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Murder trial unearths dirty secret of hotel bedspread stains

An Iowa murder trial has uncovered some hotels in the state only change bedspreads once every three months.

Division of Criminal Investigation criminologists have told jurors in a murder trial they found 106 stains on a hotel bedspread.

Iowa hotels do not have to provide clean bedspreads, but sheets, pillowcases and towels have to be changed after each guest.

Maids usually do sight tests when they clean rooms. If the bedspread has a visible stain, it's removed. Otherwise it's not.

Catherine Strohbehn who teaches a hygiene course to catering students at Iowa State University said: "What I've gathered from former students who worked in hotels and my own observations are they are washed as there is a need or on some sort of schedule - monthly on the higher end or twice a year or yearly at some budget hotels."

"There are some sanitation issues, especially with the hepatitis B virus, which lives in body fluids and can last a week or longer. But I do think the hotel and lodging organisations are more aware today of these bio-security issues."

Judy Harrison, chief of the state's cleanliness enforcement agency, says bedspreads haven't been a problem during inspections. She says the greatest number of complaints are about hairs left on beds.

"Sometimes we'll pull the bedspread back and look at the sheets, but we don't have any way to test them," she said. "We suspect bedspreads go a long time (between cleanings)."

Manager of the Motel 6 in Des Moines told the city's Register newspaper bedspreads are changed every three months unless there is a "visible" stain.

-- Anonymous, July 18, 2001


Aaargh, yuk, something else to worry about! Hell, I change our bedspread more often than that. Well, I have to, it only takes a couple of weeks and it looks like mohair, even though I vacuum it when I do the carpet.

-- Anonymous, July 18, 2001

Are you taking changing or washing?

I was staying at the Dunes [before they leveled it] and they change them every ear. At that time they were changing them. Every so often you could see a couple spreads go out a window and down towards the dumpster placed there for them. [note: if they are balled up they make it to the dumpster, of not, they float around some and land usually in the bushes]

Another time the Sahara was doing the same. [must have been the same people as they seemed to have the same accuracy as at the Dunes]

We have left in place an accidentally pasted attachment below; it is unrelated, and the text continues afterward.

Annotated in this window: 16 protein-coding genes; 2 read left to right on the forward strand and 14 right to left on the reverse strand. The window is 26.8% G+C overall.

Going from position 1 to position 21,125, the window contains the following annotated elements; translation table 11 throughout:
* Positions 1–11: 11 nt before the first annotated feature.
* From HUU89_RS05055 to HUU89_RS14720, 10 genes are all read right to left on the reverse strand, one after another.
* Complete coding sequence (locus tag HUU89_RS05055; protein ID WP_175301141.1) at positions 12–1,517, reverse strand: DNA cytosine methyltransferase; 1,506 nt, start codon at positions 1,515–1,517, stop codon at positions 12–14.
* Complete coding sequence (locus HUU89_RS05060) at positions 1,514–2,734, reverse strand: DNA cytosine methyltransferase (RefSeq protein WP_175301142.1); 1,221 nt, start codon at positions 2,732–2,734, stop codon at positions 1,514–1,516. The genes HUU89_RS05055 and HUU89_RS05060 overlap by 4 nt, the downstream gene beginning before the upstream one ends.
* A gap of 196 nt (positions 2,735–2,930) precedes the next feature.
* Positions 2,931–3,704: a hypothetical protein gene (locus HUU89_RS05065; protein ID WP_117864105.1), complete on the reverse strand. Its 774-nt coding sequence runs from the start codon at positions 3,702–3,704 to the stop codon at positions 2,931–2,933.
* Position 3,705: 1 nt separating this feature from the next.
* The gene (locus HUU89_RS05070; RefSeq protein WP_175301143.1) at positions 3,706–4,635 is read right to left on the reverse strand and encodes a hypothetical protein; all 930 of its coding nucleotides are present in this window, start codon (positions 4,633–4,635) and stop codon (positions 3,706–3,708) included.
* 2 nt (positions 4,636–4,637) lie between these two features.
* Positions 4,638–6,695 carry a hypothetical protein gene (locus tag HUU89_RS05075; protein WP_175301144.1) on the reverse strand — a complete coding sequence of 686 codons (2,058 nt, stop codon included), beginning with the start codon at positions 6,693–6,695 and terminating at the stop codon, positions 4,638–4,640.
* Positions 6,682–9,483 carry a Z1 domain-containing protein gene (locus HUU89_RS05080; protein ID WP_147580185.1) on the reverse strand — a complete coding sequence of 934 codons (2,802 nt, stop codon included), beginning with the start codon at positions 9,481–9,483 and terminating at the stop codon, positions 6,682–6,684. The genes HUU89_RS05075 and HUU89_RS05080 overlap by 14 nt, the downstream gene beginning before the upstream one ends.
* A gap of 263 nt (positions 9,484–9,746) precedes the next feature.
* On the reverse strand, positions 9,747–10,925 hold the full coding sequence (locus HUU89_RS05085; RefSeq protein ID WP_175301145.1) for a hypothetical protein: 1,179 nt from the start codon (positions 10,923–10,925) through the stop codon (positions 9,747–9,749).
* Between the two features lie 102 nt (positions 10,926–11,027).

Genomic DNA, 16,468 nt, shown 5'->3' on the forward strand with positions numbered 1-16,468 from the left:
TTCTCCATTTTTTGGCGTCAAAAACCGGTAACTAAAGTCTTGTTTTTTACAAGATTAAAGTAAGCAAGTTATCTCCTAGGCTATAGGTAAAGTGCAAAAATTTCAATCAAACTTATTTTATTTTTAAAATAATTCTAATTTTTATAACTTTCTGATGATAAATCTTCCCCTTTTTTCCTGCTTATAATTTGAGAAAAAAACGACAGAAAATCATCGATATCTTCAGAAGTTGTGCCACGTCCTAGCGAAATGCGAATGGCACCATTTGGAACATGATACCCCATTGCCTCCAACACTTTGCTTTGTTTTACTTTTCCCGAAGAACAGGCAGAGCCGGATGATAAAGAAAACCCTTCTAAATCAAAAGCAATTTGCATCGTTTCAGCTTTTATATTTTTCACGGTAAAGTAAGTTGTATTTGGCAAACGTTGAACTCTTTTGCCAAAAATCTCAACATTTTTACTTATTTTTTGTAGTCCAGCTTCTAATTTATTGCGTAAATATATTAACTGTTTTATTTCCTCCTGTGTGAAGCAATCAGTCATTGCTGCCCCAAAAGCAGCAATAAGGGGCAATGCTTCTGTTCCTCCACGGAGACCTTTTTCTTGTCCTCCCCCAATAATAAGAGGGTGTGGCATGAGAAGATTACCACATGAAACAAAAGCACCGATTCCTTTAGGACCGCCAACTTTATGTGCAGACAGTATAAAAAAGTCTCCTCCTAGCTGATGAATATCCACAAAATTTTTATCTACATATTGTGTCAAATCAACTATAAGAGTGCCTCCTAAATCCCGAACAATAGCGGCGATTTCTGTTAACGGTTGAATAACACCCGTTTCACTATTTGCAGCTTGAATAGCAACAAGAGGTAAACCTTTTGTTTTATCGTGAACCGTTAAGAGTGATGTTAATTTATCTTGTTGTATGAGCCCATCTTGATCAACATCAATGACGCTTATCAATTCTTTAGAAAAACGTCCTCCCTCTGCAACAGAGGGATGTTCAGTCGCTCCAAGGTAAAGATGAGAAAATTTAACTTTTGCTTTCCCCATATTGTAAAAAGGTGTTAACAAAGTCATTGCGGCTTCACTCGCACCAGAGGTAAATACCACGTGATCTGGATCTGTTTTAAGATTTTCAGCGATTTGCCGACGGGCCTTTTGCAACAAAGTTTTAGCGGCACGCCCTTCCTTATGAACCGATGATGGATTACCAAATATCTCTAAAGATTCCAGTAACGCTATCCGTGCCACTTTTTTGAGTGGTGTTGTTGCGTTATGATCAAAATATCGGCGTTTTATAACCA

-- Anonymous, July 18, 2001

Don't you normally take off the bed spread while sleeping?

-- Anonymous, July 18, 2001

Ha, Git, I thought I was the only one that vacumed the the top of the beds, and more furnature ABOVE the floors than below the beds!!!!

I would be so lonely without the critters, but I would have alot LESS work!!!!!


-- Anonymous, July 18, 2001

"[note: if they are balled up they make it to the dumpster, of not, they float around some and land usually in the bushes]"

Musta been the same guys I worked with when I did my mail sorting stint with the post office years ago. Liked to see how far they could stand away from the bin and still get the packages in. Oops, that one didn't make it. Now I know to pack for those fellows, and I've had customers complain it took them an hour to get into the package. Heh.

-- Anonymous, July 18, 2001

Meem, we have to keep a fiberfilled bedspread or comforter on the bed, otherwise if the cats indulge in any contretemps their claws wake us up.

-- Anonymous, July 18, 2001

This thread shows that cats can get into most anything. LOL

-- Anonymous, July 18, 2001

I've stayed at a *lot* of hotels in my past career. There were some that had stained bedspreads, stained and grimy curtains, and dust bunnies under the bed. I don't think they were on any 3 month program.

-- Anonymous, July 19, 2001

Gordon, was there a lot of foot traffic on the sidewalk out front of those places?

-- Anonymous, July 19, 2001

Barefoot, sometimes there was, now that you mention it. But you couldn't see it from your window because they were grimy too. Sometimes we were warned not to walk the streets around there at night. I think the main draw for the company to use those places was the low price of the rooms. You get what you pay for though. Pay peanuts, get monkeys.

-- Anonymous, July 19, 2001

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